I need users to download an image from my web app. For browsers that support the HTML 5 'download' attribute my Download button automatically opens the browser download window. However, users on the remaining browsers need to download the image the old fashioned way.

To save an image from a browser on a non-touch device, one right clicks and selects "Save Image As..." and on a touch device, one can usually tap and hold the image and select the save image option.

What concise message/instruction will tell the user to perform the above mentioned actions to download the image? Since we cannot tell with 100% accuracy what device a user is using we would need a combined message (handling touch and non-touch devices)? Though seems that might be unwieldy and long.

Also is asking user's to "right click" on OSX valid? While there are a number of ways to right click, for the average OSX user, is it something one can expect knowledge of?

  • You can use Content-Type: application/octet-stream HTTP header to force most browsers to download it.
    – jiwopene
    Dec 1, 2019 at 13:31
  • Force download using HTTP header Content-Type: application/octet-stream. You should also make the URL end with filename and extension. Example implementation in node.js (Express framework) ----------------------------------------------------- Serves images stored in directory ./images/ named photo-<number>.jpg. Serves them on the same path (http://127.1/images/photo-42.jpg). ```js const express = require('express') const fs = require('fs') const path = require('path') const app = express() const imageDir = path.resolve(__dirname, "images") app.get('/image/:filename', (req, res, next) =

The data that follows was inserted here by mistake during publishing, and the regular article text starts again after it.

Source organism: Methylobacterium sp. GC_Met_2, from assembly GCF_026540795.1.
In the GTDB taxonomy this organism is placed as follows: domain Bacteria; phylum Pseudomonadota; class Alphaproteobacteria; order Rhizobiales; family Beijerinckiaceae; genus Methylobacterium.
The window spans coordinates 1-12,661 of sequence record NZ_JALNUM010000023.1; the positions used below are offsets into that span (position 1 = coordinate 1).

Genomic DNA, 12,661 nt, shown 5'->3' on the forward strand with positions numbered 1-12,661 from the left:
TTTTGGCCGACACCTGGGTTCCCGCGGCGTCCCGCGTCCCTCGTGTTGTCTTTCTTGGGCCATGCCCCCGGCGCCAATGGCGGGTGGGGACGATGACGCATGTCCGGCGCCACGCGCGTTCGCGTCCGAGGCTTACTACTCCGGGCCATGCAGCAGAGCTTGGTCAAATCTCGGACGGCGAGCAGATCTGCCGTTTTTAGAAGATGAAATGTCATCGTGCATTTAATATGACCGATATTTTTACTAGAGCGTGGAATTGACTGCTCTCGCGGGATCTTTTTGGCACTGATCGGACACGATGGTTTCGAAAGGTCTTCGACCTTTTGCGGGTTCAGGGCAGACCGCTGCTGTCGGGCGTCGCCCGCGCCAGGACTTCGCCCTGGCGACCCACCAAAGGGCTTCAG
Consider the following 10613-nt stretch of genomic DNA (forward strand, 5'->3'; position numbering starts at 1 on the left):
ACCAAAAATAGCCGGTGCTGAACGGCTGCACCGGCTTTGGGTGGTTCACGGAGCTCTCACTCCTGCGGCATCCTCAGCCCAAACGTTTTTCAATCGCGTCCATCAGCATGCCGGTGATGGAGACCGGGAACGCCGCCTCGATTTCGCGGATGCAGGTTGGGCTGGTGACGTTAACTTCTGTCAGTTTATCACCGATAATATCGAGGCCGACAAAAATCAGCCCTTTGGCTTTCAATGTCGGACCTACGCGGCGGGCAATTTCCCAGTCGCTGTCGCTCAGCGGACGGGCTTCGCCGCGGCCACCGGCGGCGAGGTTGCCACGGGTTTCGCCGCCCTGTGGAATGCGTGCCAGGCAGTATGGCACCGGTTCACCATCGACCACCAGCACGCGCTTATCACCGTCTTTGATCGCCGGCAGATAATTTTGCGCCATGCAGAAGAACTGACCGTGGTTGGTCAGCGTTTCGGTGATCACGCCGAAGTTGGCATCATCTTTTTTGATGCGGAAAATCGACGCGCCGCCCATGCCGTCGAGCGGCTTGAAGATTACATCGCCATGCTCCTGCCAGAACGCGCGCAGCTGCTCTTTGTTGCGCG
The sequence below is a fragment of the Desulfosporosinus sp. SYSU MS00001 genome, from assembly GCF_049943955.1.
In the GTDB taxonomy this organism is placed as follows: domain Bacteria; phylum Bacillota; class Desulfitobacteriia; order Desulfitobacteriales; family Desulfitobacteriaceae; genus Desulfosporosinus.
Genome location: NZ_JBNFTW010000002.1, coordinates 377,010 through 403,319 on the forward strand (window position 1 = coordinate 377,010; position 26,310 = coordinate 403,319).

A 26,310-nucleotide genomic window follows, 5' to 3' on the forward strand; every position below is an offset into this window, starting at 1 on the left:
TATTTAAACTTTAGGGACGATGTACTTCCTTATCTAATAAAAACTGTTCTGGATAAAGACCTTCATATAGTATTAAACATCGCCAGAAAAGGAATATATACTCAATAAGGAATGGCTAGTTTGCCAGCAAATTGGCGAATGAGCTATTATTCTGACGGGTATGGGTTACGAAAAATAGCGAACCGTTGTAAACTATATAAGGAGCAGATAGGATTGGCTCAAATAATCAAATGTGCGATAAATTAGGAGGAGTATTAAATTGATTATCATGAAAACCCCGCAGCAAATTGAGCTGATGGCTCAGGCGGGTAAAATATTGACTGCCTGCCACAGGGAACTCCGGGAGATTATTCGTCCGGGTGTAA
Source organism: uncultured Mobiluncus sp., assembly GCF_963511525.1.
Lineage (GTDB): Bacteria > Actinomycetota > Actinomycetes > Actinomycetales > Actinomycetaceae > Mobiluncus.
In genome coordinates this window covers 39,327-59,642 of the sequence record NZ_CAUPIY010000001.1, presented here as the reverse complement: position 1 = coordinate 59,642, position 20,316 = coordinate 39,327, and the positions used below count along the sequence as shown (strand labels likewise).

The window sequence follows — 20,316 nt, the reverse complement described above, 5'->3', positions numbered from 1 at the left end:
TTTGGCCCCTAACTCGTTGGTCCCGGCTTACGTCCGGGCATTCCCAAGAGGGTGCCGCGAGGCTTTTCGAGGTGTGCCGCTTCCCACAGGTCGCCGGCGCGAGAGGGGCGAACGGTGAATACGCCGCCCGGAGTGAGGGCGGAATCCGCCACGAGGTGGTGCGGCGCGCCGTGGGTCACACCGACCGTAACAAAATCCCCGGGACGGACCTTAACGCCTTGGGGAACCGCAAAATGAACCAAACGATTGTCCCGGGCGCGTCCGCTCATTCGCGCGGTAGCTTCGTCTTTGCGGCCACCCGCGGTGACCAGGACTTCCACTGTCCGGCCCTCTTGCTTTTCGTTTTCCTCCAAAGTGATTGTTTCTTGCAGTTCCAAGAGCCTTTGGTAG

– jiwopene
    Dec 1, 2019 at 13:40

1 Answer 1


Yesterday I asked the question Is a right-click equal to a long press? and got the answer that it is. So I would have the following message:

Right-Click (or long press) the image to download it

All experienced Desktop users knows how to right-click independently of which operating system that is in place. The long press on the other hand is difficult to handle - but if you place the message of the long press - you'll give the users a clue what to do.

  • Do you think long press will clash with system context menu? For example, if you do a long press on iOS, it brings up the default editing menu. If the developer overwrites it with his own commands, it might confuse the user.
    – Adit Gupta
    Jul 31, 2015 at 11:36
  • @AditGupta Or the developer can add an option if there is a default context menu already. Jul 31, 2015 at 11:37
  • True. It can work in this case. Although, I do see a problem if you've more self defined contextual commands than the generic ones. Perhaps, in that case, a context menu will not work as intended. What do you think?
    – Adit Gupta
    Jul 31, 2015 at 11:50
  • @AditGupta It's hard to tell without proper testing. But I'm positive it would work without interfering with the users conceptual expectation of a long press. There could be a problem if you add too many options in the context meny. Better to keep it clean and just add one if necessary - as in this case. Jul 31, 2015 at 11:53
  • 2
    Excellent. In this particular case, on iOS the long press on an image in the browser (Safari) brings up a menu with "Save Image" and "Copy", which suits my needs.
    – Amer
    Aug 1, 2015 at 9:55

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